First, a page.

I want to know where the story began for Karina. “My husband, Charles, bought the business 10 years ago. I was then heavily pregnant with my fifth child.” She says with a smile: “He came back from work one day and announced that Cornishware had gone bankrupt. He was running another business at the time but his entrepreneurial spirit prevailed and the next day he came home and announced that he had indeed bought it. I was with my fifth child, knee deep in nappies and so I wasn’t that involved with the business to begin with. But then we moved to the West Country for a slower pace of life, we bought a Georgian farmhouse with all these beautiful outbuildings and when my little one started school I thought, ‘wouldn’t it be lovely to be able to walk out the front door and into the pottery’. It didn’t happen instantaneously. Charles made the decision to move production back to the UK and initially it gave us quite a headache because we had to find very skilled workers and decorators. One day I said to Charles: ‘I’ll have a go, let’s see if I can decorate a plate, why not? I’m an artist, my background is in art.’ He handed me a blank plate made with Cornish clay in Stoke-on-Trent (which is how we make our pottery now), we had an electric wheel and I had a go. Okay I was a bit slow to start with but it worked and the stripes were perfect! That was a real ‘eureka’ moment and one I will never forget.”
Thanks to Karina’s determination to decorate the plates by hand, what once housed the combine harvesters and tractors is now the warehouse; the milking parlour is the pottery and Karina’s dream of walking across the road and into the pottery has become a reality. Production began with plates and other non-handle flatware and has progressed into making the mugs and other products as well. “Bringing the mug production back has been tricky,” Karina says. “It takes three months to learn how to make a Cornishware mug and it is by far the most labour-intensive item. To create the striped effect you apply wax by hand and then dip the whole mug in paint, as it comes out the paint stays on the unwaxed areas and falls of the waxed areas like water off a duck’s back. It’s a really hard technique to master and at the moment it’s just two of us painting with another two learning the technique, so we are four decorators altogether, producing thousands of mugs a month! The days are long, tea helps,” she says musing. “So does chocolate, and loud music.”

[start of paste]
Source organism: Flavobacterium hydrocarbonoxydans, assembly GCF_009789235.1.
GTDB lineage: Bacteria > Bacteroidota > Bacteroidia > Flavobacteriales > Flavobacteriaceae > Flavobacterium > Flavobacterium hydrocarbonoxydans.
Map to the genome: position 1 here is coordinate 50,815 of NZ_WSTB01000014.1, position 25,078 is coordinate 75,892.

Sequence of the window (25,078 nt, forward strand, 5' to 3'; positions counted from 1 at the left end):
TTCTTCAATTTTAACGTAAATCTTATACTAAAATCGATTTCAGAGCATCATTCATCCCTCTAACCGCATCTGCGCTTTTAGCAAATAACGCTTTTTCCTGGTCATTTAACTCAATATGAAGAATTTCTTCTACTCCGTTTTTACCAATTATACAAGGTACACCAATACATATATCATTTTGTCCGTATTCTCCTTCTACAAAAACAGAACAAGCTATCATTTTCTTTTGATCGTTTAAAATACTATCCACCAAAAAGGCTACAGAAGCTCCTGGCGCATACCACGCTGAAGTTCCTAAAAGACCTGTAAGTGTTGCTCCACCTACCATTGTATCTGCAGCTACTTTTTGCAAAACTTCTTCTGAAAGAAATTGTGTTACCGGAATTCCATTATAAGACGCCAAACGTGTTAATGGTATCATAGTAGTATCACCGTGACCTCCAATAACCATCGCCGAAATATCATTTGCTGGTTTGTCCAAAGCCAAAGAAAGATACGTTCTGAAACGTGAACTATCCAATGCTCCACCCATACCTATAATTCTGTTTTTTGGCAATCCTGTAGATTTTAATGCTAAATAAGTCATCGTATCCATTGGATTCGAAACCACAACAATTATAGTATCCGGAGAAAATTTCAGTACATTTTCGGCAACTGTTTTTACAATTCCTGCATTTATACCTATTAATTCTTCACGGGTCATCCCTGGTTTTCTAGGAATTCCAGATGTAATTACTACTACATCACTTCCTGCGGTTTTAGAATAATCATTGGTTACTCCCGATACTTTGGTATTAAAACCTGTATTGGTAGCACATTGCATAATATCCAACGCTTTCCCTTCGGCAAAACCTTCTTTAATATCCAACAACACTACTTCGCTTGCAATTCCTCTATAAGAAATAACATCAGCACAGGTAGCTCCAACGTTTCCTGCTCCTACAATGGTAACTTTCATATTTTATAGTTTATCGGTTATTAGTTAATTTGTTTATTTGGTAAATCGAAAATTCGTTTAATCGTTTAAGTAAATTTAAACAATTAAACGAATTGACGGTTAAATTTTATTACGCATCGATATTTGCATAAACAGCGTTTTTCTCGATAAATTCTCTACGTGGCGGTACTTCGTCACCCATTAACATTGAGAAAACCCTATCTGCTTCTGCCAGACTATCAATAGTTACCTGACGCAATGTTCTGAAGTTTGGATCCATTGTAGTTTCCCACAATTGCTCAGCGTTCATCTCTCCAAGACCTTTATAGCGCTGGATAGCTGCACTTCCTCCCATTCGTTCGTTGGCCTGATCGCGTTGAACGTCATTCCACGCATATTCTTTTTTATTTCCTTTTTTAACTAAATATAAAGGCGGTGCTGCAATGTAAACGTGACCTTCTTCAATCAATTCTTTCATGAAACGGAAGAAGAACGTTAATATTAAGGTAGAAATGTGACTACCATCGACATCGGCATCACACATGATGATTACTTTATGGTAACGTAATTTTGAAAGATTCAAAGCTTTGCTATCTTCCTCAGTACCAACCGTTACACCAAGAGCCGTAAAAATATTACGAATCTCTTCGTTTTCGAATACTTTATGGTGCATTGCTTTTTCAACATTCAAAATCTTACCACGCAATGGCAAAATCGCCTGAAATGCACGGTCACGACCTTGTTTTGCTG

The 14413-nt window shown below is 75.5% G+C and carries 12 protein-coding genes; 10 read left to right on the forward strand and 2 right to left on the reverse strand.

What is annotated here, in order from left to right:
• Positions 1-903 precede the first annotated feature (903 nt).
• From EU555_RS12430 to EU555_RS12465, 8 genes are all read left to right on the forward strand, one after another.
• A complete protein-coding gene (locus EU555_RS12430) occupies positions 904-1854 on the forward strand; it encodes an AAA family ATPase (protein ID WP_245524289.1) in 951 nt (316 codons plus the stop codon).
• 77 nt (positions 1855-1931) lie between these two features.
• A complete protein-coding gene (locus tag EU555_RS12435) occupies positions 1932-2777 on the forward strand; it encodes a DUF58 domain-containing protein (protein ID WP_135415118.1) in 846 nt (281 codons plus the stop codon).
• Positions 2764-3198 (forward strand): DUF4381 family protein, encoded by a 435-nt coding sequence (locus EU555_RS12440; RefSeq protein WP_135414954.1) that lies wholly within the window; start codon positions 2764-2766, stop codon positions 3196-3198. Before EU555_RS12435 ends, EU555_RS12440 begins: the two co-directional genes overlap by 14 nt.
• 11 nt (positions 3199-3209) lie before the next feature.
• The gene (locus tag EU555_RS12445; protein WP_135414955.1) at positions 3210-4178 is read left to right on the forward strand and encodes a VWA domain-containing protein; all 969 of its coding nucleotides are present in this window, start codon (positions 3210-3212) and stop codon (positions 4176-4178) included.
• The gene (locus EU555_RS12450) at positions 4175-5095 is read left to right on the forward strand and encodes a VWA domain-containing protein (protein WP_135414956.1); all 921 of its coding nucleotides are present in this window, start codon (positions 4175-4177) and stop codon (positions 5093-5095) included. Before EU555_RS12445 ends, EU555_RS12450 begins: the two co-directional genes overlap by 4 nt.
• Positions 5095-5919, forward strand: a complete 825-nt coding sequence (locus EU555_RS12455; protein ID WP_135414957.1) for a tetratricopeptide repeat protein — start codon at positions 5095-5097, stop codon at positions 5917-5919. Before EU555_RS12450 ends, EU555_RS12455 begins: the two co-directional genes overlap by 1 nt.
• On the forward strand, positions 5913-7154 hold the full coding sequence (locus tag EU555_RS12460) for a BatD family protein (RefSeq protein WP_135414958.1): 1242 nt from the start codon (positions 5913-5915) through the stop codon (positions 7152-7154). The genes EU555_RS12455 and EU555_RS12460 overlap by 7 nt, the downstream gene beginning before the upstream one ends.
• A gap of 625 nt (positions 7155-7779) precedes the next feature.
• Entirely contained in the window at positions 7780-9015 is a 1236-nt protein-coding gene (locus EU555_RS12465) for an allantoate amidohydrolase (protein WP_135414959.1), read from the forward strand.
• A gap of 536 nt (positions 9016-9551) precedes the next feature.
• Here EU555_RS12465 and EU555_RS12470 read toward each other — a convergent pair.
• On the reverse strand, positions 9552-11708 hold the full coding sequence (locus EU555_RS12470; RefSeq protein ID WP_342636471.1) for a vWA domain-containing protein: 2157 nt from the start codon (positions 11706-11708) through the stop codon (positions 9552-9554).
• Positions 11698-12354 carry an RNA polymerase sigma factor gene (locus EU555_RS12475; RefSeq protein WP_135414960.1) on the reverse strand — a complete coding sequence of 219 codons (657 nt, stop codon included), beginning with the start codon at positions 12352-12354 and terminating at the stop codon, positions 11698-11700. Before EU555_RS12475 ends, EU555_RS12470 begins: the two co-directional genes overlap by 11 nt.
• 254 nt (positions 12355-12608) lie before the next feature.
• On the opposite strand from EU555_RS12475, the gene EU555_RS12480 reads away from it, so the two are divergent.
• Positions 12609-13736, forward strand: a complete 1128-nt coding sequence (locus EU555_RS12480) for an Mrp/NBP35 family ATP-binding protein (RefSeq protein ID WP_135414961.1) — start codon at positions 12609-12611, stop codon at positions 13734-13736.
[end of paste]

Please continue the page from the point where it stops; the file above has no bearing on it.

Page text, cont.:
They are almost three years down the line of reinstating production to the UK and 70% of all Cornishware is now made in Stoke-on-Trent and decorated at the pottery in the south west. “By summer 2020 we hope to have completed the move to 100% UK production. It’s been an amazing journey with various ups and downs, but by being part of the process my confidence has excelled,” Karina confides. For someone who hasn’t been working for a while it’s so valuable to be part of a team, because when you’re bringing up children they’re not going to say ‘oh well done for mopping up the floor, that was great,’ or ‘thank you for changing my nappies for the first three years of my life.’”